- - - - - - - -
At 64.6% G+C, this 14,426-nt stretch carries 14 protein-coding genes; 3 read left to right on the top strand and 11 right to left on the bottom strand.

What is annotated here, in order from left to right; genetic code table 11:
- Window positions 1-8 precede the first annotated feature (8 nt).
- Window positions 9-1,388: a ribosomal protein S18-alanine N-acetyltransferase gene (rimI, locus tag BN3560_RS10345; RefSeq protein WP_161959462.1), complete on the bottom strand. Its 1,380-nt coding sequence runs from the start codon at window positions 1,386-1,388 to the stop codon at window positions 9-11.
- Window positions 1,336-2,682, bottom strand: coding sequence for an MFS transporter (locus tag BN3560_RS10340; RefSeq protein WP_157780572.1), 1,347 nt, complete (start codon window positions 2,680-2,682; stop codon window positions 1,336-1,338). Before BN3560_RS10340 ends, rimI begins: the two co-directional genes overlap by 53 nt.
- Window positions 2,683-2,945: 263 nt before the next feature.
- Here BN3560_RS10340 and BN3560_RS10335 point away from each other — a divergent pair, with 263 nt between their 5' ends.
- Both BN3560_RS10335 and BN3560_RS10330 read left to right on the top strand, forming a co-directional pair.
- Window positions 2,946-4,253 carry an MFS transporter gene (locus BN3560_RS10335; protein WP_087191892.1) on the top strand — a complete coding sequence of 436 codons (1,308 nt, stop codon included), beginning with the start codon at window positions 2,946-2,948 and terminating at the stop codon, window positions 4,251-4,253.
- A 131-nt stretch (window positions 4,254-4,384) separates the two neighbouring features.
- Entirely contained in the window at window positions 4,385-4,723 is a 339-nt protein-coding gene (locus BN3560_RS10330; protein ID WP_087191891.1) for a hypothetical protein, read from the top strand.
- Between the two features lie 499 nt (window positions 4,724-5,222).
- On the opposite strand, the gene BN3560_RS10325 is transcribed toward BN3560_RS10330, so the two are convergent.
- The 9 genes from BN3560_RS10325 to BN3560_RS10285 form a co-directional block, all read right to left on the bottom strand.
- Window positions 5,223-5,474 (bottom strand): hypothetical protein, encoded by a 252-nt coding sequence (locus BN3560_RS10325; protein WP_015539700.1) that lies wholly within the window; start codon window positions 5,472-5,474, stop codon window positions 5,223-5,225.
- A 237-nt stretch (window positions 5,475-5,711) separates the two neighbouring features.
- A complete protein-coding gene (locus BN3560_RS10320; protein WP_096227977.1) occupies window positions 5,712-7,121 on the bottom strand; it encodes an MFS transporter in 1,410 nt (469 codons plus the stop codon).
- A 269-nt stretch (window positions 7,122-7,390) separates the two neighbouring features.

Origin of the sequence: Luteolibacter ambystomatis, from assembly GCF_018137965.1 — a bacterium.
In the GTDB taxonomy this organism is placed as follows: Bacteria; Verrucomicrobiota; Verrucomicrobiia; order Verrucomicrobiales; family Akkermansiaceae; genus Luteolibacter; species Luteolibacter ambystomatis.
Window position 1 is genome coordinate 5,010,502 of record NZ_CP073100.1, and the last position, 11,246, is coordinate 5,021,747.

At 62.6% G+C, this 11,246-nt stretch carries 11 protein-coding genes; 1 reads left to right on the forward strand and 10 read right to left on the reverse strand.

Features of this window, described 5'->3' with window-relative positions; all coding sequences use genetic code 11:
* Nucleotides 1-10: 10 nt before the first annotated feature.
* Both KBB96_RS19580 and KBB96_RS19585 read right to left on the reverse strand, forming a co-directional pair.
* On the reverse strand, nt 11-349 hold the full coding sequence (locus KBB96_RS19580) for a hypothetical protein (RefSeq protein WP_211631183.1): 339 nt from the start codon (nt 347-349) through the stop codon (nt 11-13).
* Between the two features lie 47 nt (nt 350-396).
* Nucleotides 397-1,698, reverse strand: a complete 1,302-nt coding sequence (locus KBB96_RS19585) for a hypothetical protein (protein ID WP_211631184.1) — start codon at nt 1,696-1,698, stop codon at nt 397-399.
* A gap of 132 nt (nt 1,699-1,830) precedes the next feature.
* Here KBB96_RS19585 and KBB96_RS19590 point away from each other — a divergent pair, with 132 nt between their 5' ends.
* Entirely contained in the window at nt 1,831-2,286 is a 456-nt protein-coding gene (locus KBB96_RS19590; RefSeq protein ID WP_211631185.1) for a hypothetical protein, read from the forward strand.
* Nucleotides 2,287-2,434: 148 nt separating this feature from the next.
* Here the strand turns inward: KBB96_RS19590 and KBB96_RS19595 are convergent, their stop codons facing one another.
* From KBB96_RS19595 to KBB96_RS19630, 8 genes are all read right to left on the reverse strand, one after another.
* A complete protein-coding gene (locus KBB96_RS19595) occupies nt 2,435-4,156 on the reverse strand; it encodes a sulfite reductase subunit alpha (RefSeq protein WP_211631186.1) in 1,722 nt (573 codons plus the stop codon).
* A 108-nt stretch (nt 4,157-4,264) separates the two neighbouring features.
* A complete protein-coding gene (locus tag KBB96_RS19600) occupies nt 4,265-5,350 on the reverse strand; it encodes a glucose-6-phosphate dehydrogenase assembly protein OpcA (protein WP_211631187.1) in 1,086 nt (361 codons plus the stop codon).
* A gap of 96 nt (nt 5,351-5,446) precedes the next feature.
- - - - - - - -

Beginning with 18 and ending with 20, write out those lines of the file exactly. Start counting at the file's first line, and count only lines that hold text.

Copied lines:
- A 269-nt stretch (window positions 7,122-7,390) separates the two neighbouring features.

Origin of the sequence: Luteolibacter ambystomatis, from assembly GCF_018137965.1 — a bacterium.
In the GTDB taxonomy this organism is placed as follows: Bacteria; Verrucomicrobiota; Verrucomicrobiia; order Verrucomicrobiales; family Akkermansiaceae; genus Luteolibacter; species Luteolibacter ambystomatis.